Just as Americans can tell you where they were on September 11, 2001, or November 22, 1963, Haitians each have their own January 12, 2010 story. And now they have a new word, their own private word, to express their solidarity. And it must be said that the word has an amusing sound as well, which helps Haitians get some handle on the horror that haunts them.
What struck me in July was the difference in the country from my earlier trip in March. Progress was being made, despite the media reports to the contrary. Where was the Gulf coast six months after Katrina, in the richest and most powerful nation in the world? Goudou-goudou was much, much worse, and Haiti is probably the poorest and, certainly one of the least powerful countries. The president is a lame duck, the government is trying to organize despite hundreds of NGOs doing basically what they want, and a million people are still living in tents. And it is now hurricane season.
The other part of my experience was to witness the work being done by the Episcopal Diocese, which calls itself “l’Église Épiscopale d’Haïti.” Led by Bishop Zaché Duracin, whom his clergy refer to as “Le Sage”, they have methodically been setting to work rebuilding their nation. Engineers proceed to the poorest regions, building small but solid homes for the dispossessed. When I visited the village of Mathieu, a community living in a tropical forest, I visited several and spoke with the families and building teams. “How do you pick the first people to get a house?” I asked. “We ask the community who are the worst off, and they get one first.” Through donations, Episcopal Relief and Development supplies the $2300 each house costs, and the Haitian Episcopalians provide the design, materials, and construction. Each house also is provided with an outdoor latrine and a shower as well. “We want to add a little porch for $300 more, so the families can sit outside when it’s hot,” said Bishop Zaché.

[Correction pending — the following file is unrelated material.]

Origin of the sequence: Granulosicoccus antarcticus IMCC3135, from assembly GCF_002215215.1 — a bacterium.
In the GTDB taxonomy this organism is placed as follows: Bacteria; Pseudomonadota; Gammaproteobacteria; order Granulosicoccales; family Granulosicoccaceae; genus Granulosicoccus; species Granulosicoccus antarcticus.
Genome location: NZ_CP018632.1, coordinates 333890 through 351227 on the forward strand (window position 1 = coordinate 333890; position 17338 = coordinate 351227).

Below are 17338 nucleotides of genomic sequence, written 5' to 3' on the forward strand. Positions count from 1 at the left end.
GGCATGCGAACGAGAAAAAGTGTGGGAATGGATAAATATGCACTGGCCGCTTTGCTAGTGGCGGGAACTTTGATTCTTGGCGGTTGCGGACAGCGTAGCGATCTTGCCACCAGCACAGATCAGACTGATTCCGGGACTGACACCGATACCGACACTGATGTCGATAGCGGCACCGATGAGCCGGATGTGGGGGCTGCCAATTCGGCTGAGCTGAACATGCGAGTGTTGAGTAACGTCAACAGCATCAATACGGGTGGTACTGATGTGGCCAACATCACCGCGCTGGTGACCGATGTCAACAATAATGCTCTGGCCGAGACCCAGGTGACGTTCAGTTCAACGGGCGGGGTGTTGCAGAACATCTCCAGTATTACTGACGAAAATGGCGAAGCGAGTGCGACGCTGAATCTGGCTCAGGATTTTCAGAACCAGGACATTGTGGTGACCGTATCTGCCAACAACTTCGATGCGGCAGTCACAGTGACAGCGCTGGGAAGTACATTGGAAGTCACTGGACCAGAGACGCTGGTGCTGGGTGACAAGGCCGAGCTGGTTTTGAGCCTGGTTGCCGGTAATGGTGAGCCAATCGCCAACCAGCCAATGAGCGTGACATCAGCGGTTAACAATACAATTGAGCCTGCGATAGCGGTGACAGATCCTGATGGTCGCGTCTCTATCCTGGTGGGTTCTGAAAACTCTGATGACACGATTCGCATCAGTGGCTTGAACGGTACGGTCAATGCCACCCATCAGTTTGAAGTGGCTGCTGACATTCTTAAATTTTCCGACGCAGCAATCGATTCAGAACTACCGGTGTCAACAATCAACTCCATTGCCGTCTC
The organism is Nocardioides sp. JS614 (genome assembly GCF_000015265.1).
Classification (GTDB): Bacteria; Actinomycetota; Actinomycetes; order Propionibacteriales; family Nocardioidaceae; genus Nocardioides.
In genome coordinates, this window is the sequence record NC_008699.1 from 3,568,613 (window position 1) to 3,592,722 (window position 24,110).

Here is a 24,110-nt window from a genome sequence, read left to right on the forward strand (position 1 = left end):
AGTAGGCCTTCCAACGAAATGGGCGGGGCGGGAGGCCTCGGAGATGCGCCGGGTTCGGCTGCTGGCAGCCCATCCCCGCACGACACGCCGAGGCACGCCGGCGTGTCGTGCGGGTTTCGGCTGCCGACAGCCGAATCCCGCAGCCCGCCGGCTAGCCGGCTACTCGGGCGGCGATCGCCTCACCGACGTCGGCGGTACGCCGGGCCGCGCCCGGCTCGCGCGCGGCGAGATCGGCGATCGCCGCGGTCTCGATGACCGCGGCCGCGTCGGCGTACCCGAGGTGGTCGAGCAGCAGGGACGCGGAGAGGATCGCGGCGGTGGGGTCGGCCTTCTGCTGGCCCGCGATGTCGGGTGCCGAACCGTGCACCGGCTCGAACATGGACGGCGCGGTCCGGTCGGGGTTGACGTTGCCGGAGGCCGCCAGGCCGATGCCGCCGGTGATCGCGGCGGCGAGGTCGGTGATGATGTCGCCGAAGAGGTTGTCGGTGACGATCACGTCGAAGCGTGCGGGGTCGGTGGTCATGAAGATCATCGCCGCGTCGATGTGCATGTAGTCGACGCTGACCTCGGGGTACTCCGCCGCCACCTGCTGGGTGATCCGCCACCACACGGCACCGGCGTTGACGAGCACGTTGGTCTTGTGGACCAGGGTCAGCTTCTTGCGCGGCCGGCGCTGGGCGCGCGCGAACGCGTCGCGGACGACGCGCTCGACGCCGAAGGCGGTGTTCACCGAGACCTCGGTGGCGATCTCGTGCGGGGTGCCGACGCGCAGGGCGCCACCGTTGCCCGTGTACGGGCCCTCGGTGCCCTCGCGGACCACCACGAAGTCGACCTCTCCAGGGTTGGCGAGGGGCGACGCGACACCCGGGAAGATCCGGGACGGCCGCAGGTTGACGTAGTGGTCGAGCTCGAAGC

It’s always hot in Haiti.